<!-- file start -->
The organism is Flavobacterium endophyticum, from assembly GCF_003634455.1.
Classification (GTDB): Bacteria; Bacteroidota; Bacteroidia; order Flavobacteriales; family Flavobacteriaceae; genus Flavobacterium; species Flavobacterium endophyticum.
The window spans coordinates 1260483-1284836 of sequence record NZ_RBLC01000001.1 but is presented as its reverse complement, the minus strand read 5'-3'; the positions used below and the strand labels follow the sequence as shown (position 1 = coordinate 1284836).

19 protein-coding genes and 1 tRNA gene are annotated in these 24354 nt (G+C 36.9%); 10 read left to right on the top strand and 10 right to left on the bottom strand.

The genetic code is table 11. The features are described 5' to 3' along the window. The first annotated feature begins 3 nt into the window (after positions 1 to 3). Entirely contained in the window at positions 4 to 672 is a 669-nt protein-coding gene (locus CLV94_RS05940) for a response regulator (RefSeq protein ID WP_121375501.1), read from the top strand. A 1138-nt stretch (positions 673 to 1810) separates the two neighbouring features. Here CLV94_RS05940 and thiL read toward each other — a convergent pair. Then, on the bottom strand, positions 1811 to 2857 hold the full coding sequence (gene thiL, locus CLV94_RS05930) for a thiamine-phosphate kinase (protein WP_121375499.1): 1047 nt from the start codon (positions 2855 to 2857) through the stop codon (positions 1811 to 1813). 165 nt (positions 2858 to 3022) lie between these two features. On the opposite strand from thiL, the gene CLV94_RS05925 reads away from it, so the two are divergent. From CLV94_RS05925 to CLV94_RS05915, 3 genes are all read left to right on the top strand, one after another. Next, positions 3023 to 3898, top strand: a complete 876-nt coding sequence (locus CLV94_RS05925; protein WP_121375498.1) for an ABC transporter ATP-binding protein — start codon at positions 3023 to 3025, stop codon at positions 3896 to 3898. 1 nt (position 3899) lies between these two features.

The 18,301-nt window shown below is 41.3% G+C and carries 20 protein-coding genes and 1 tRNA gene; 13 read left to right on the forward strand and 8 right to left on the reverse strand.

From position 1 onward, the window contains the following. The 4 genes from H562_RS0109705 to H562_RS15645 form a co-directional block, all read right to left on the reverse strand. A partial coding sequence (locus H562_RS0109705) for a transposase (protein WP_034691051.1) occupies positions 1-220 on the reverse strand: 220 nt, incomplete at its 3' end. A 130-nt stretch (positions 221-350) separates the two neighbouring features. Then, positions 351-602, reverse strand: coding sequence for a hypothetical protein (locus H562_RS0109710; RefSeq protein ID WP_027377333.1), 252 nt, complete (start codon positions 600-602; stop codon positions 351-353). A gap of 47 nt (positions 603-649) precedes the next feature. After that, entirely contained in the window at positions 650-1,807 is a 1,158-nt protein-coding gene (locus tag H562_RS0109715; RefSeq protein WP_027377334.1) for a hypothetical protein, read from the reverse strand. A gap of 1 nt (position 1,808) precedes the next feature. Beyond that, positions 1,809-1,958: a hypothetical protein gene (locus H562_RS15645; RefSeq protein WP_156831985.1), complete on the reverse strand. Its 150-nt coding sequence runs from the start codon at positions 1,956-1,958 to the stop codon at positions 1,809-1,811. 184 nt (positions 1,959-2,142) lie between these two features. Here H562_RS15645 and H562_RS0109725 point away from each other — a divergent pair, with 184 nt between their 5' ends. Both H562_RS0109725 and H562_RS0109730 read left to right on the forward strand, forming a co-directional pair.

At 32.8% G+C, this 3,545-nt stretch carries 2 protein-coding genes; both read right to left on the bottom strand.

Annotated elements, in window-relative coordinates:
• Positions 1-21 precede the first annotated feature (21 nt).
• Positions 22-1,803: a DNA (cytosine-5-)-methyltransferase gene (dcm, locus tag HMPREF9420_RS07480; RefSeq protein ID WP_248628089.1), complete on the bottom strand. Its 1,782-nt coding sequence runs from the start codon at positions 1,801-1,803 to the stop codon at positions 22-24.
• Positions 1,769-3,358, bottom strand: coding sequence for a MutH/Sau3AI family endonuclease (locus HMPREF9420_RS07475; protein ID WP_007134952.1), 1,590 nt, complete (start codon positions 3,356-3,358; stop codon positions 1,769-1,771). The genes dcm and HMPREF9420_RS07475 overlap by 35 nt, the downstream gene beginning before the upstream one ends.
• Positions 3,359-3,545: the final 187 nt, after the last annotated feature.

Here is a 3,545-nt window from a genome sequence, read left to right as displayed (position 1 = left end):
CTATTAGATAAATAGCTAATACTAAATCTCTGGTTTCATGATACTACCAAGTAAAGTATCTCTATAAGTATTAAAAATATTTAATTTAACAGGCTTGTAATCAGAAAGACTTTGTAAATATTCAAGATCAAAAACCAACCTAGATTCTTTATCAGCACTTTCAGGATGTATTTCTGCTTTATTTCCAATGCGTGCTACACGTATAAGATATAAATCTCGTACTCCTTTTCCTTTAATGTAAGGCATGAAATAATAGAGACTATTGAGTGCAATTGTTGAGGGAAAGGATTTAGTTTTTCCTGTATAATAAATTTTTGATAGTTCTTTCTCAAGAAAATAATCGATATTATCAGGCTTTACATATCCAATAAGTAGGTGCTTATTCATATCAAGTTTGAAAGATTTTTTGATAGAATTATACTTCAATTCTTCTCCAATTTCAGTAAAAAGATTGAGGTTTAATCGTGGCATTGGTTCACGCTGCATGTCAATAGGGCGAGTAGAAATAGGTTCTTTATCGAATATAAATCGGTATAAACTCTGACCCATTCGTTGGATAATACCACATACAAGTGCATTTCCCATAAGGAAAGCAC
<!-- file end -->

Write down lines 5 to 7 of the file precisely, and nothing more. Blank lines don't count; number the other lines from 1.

The genetic code is table 11. The features are described 5' to 3' along the window. The first annotated feature begins 3 nt into the window (after positions 1 to 3). Entirely contained in the window at positions 4 to 672 is a 669-nt protein-coding gene (locus CLV94_RS05940) for a response regulator (RefSeq protein ID WP_121375501.1), read from the top strand. A 1138-nt stretch (positions 673 to 1810) separates the two neighbouring features. Here CLV94_RS05940 and thiL read toward each other — a convergent pair. Then, on the bottom strand, positions 1811 to 2857 hold the full coding sequence (gene thiL, locus CLV94_RS05930) for a thiamine-phosphate kinase (protein WP_121375499.1): 1047 nt from the start codon (positions 2855 to 2857) through the stop codon (positions 1811 to 1813). 165 nt (positions 2858 to 3022) lie between these two features. On the opposite strand from thiL, the gene CLV94_RS05925 reads away from it, so the two are divergent. From CLV94_RS05925 to CLV94_RS05915, 3 genes are all read left to right on the top strand, one after another. Next, positions 3023 to 3898, top strand: a complete 876-nt coding sequence (locus CLV94_RS05925; protein WP_121375498.1) for an ABC transporter ATP-binding protein — start codon at positions 3023 to 3025, stop codon at positions 3896 to 3898. 1 nt (position 3899) lies between these two features.

The 18,301-nt window shown below is 41.3% G+C and carries 20 protein-coding genes and 1 tRNA gene; 13 read left to right on the forward strand and 8 right to left on the reverse strand.

From position 1 onward, the window contains the following. The 4 genes from H562_RS0109705 to H562_RS15645 form a co-directional block, all read right to left on the reverse strand. A partial coding sequence (locus H562_RS0109705) for a transposase (protein WP_034691051.1) occupies positions 1-220 on the reverse strand: 220 nt, incomplete at its 3' end. A 130-nt stretch (positions 221-350) separates the two neighbouring features. Then, positions 351-602, reverse strand: coding sequence for a hypothetical protein (locus H562_RS0109710; RefSeq protein ID WP_027377333.1), 252 nt, complete (start codon positions 600-602; stop codon positions 351-353). A gap of 47 nt (positions 603-649) precedes the next feature. After that, entirely contained in the window at positions 650-1,807 is a 1,158-nt protein-coding gene (locus tag H562_RS0109715; RefSeq protein WP_027377334.1) for a hypothetical protein, read from the reverse strand. A gap of 1 nt (position 1,808) precedes the next feature. Beyond that, positions 1,809-1,958: a hypothetical protein gene (locus H562_RS15645; RefSeq protein WP_156831985.1), complete on the reverse strand. Its 150-nt coding sequence runs from the start codon at positions 1,956-1,958 to the stop codon at positions 1,809-1,811. 184 nt (positions 1,959-2,142) lie between these two features. Here H562_RS15645 and H562_RS0109725 point away from each other — a divergent pair, with 184 nt between their 5' ends. Both H562_RS0109725 and H562_RS0109730 read left to right on the forward strand, forming a co-directional pair.